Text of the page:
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Another letter to a Christian friend: This time, it's abortion

Even if you don't live in Philadelphia, you've probably heard about the arrest of Kermit Gosnell, the West Philly abortion doctor arrested and charged with multiple murder charges for delivering and killing live babies -- as well as a charge in the death of one of his patients.

I haven't written about the matter publicly until now, because, well, I don't want to.

But a Christian friend, from my older and churchier days, has written to inquire on my take. So here it goes. I don't expect it to satisfy anyone.*

My initial take is that I try to avoid public discussions of abortion whenever possible. On an instinctive level, I generally find abortion to be personally repellent. As a legal matter, I'm unable to bring myself to the place of believing it should be prohibited - in the first trimester at least. (Why? Because I've come to believe that there are real issues of women's health, economic well-being and freedom that are involved in the matter.)

But given that I don't possess much certitude or expertise on the topic, I've decided I can't add much of substance to any public discussion of the matter. So I refrain.

And it's possible that makes me a coward. I acknowledge that.

On the Kermit Gosnell arrest: It sounds like the man was a monster and his actions horrifiying. My conscience is troubled, by what I've read, and I haven't mustered the courage to actually read the grand jury report that goes into some detail on the matter.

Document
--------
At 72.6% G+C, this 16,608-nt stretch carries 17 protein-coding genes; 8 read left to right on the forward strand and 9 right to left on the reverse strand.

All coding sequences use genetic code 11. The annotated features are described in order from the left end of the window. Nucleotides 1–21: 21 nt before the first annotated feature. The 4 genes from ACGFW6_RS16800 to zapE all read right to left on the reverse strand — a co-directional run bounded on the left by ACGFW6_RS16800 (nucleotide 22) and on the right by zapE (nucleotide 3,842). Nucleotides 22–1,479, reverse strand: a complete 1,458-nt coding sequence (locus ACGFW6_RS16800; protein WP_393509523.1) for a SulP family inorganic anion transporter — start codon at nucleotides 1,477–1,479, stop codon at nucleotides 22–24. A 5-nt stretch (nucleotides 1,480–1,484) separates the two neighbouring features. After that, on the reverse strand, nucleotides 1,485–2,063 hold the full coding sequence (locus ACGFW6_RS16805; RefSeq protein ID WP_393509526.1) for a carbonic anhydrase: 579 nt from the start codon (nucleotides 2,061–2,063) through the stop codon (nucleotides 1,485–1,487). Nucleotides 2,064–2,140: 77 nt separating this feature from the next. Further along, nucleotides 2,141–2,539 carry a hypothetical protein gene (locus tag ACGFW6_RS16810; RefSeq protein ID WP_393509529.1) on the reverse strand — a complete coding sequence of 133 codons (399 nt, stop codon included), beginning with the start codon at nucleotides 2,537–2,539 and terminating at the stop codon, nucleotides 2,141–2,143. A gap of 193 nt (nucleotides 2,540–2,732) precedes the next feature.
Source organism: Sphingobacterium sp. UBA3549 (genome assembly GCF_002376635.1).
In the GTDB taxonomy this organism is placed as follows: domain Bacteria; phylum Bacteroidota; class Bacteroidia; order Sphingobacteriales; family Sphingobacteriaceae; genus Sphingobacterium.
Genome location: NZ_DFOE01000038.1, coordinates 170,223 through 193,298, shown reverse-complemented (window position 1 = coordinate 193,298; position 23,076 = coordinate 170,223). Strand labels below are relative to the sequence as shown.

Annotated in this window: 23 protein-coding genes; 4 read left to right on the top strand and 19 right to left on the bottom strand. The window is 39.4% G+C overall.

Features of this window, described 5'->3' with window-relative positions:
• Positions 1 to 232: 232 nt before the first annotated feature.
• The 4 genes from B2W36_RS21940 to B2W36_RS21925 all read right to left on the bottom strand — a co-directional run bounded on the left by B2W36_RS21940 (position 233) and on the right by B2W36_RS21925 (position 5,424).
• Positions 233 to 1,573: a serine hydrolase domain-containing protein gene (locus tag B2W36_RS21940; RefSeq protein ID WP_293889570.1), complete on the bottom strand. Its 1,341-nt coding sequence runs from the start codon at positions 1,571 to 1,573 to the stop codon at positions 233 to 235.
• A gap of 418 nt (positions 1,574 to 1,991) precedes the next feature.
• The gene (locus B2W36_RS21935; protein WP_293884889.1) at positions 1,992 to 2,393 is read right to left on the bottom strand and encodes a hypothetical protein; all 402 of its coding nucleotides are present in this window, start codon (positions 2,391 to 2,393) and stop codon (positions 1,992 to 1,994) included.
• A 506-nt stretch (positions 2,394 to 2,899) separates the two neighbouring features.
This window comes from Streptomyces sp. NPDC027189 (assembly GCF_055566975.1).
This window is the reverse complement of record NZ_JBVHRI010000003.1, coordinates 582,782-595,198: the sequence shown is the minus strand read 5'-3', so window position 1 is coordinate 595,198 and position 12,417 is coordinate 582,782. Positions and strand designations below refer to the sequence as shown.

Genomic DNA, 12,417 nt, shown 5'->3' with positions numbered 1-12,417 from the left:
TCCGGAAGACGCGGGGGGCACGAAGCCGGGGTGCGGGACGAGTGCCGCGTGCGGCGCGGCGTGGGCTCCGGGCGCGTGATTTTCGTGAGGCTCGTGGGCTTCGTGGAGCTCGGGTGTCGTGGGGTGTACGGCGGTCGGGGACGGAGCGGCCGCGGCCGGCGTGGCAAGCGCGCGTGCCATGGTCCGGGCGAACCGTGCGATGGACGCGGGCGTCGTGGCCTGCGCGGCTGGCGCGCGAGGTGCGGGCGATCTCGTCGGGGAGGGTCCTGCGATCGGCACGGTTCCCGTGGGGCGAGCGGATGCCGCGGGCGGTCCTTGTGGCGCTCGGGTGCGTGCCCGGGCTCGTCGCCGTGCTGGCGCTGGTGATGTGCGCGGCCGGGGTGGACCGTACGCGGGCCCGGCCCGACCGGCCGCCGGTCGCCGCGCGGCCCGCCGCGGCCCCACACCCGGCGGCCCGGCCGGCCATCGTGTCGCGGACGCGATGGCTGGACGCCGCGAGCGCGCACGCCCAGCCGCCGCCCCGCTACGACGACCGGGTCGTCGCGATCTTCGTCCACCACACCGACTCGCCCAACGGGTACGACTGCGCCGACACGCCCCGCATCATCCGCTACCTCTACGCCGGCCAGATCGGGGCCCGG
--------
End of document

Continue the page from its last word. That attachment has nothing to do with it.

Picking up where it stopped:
That said, I'm fairly sure that was Gosnell is accused of doing is in not the way legalized abortion is supposed to be carried out. In fact, I can say that with some confidence because abortion IS generally legal in the first trimester, and yet the Democratic district attorney in this very Democratic city is talking about the death penalty for the doctor. Legal abortion isn't supposed to kill the women who seek it. And the officials who failed to meet their regulatory duties in ensuring the safety of Gosnell's clinic need to be held to account, so that women who do have abortions don't have to risk their lives, health, or dignity in doing so.

But like I say, I'm ambivalent -- at best -- about the whole topic, and I'll probably not let myself be drawn into an intricate conversation about the topic. I'm certain my take on this disappoints you, and that saddens me. I've tried to be honest, however, about a topic I'd rather not engage at all.

I only post this publicly, because I suspect that many Americans feel like I do: They don't really like abortion, but they don't want access to it prohibited. Those folks, I think, try to keep their heads down and avoid the discussion. Somebody might as well say something.

* To the extent there are comments on this post, incidentally -- either here or on my Facebook page -- I'm going to ask people to be respectful to each other. I'll have no problem deleting comments that I think cross a line into abusiveness, even if you're a friend of mine.

Comments

Anonymous said…
I appreciate your post. It is honest and I don't think you are a coward for not engaging on subject.

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